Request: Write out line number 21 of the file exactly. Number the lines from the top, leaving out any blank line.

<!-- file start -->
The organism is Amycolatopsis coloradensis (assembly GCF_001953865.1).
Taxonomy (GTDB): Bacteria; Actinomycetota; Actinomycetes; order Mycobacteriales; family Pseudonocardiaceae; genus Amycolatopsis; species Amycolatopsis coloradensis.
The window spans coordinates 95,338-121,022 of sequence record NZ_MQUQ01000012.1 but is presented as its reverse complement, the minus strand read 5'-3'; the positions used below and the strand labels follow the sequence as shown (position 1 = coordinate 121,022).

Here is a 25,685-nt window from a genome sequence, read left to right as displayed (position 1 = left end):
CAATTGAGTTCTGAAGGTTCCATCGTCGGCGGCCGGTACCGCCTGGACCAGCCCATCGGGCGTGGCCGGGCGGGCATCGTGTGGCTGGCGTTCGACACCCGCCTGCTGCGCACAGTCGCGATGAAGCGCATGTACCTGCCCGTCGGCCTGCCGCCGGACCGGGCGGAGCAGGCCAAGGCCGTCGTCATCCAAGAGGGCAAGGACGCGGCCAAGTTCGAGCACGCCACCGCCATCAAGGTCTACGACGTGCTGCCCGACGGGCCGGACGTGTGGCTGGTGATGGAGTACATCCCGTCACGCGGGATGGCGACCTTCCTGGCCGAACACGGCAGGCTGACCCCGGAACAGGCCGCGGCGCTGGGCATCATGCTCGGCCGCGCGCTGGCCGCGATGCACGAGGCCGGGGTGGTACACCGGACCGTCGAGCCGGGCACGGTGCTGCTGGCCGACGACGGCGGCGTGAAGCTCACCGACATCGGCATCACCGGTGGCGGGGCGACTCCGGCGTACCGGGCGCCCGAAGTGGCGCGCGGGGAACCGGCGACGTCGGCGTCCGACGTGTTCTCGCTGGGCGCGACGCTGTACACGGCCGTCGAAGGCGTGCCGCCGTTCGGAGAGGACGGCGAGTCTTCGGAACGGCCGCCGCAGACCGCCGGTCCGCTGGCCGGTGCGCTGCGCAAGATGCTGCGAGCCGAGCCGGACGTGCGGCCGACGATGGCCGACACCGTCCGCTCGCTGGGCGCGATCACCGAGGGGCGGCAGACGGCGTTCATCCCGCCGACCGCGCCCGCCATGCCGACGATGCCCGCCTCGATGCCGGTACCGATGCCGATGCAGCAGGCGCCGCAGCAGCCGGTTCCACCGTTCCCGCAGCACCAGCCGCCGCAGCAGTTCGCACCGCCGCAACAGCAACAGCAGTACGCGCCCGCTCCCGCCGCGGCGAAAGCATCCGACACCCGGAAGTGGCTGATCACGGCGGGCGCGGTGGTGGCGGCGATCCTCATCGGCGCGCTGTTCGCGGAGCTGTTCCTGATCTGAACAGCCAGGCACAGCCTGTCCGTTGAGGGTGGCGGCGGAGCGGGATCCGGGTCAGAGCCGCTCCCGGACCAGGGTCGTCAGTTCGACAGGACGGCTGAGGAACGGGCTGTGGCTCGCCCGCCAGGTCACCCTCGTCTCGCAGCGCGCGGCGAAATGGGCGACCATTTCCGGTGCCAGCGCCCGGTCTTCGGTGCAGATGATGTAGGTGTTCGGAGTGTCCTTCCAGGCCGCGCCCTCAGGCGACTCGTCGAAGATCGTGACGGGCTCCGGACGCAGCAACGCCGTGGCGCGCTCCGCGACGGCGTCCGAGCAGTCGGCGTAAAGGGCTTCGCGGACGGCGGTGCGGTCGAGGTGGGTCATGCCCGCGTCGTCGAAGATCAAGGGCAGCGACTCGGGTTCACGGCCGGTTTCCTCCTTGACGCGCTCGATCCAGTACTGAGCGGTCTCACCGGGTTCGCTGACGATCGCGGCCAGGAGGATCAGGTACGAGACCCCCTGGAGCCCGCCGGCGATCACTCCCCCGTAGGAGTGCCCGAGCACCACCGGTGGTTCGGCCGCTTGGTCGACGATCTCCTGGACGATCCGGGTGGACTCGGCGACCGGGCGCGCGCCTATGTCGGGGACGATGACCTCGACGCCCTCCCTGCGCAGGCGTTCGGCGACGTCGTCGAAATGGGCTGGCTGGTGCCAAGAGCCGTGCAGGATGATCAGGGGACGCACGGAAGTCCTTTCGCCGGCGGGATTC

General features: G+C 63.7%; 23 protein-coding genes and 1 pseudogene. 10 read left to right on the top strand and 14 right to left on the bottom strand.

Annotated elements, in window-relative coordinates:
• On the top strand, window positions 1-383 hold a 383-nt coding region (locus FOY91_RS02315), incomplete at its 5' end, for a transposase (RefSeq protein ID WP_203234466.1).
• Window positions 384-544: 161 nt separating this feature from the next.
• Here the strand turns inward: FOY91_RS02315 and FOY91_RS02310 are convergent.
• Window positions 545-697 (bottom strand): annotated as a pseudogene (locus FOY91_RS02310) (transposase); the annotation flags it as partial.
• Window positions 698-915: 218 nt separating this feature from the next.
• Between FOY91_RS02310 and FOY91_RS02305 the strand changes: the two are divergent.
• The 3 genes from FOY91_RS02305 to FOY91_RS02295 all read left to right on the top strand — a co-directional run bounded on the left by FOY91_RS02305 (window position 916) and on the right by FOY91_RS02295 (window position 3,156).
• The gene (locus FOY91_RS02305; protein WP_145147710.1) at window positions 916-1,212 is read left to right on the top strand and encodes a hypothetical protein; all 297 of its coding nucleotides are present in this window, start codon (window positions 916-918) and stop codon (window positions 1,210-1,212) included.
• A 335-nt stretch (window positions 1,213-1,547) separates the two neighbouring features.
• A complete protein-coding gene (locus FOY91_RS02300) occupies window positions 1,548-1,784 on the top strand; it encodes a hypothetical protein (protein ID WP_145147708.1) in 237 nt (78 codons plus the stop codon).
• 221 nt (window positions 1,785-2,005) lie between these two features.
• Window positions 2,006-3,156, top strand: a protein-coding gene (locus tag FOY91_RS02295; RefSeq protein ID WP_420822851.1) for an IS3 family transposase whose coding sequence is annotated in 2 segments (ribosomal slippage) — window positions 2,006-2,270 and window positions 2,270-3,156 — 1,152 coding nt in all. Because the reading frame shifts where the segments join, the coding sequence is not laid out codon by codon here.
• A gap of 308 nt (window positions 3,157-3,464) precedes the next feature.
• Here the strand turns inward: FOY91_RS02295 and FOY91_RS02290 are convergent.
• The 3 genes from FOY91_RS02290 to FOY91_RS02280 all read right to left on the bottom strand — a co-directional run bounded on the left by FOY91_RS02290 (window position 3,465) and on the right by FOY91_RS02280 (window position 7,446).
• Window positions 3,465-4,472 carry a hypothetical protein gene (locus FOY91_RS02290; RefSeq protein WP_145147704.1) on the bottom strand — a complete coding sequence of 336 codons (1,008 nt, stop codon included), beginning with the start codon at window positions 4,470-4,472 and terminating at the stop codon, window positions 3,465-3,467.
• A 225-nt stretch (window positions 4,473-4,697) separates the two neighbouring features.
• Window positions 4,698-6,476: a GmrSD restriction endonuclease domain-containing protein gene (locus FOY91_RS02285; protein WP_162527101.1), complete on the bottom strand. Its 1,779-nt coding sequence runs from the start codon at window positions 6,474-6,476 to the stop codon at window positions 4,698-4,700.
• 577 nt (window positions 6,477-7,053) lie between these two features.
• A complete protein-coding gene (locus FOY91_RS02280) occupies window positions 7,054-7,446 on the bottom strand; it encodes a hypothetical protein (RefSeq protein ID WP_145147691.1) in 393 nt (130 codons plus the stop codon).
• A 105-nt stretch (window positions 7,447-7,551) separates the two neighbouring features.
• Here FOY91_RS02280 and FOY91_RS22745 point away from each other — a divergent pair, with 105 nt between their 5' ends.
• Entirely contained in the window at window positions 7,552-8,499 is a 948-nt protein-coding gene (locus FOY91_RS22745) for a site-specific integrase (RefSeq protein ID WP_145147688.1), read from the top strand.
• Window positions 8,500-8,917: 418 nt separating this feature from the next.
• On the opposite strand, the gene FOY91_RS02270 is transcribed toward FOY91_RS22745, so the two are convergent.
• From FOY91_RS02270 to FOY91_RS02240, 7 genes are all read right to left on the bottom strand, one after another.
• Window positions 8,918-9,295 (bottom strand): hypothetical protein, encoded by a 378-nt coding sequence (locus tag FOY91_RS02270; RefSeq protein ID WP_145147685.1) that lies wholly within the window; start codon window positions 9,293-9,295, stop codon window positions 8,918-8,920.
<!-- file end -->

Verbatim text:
• Here the strand turns inward: FOY91_RS02295 and FOY91_RS02290 are convergent.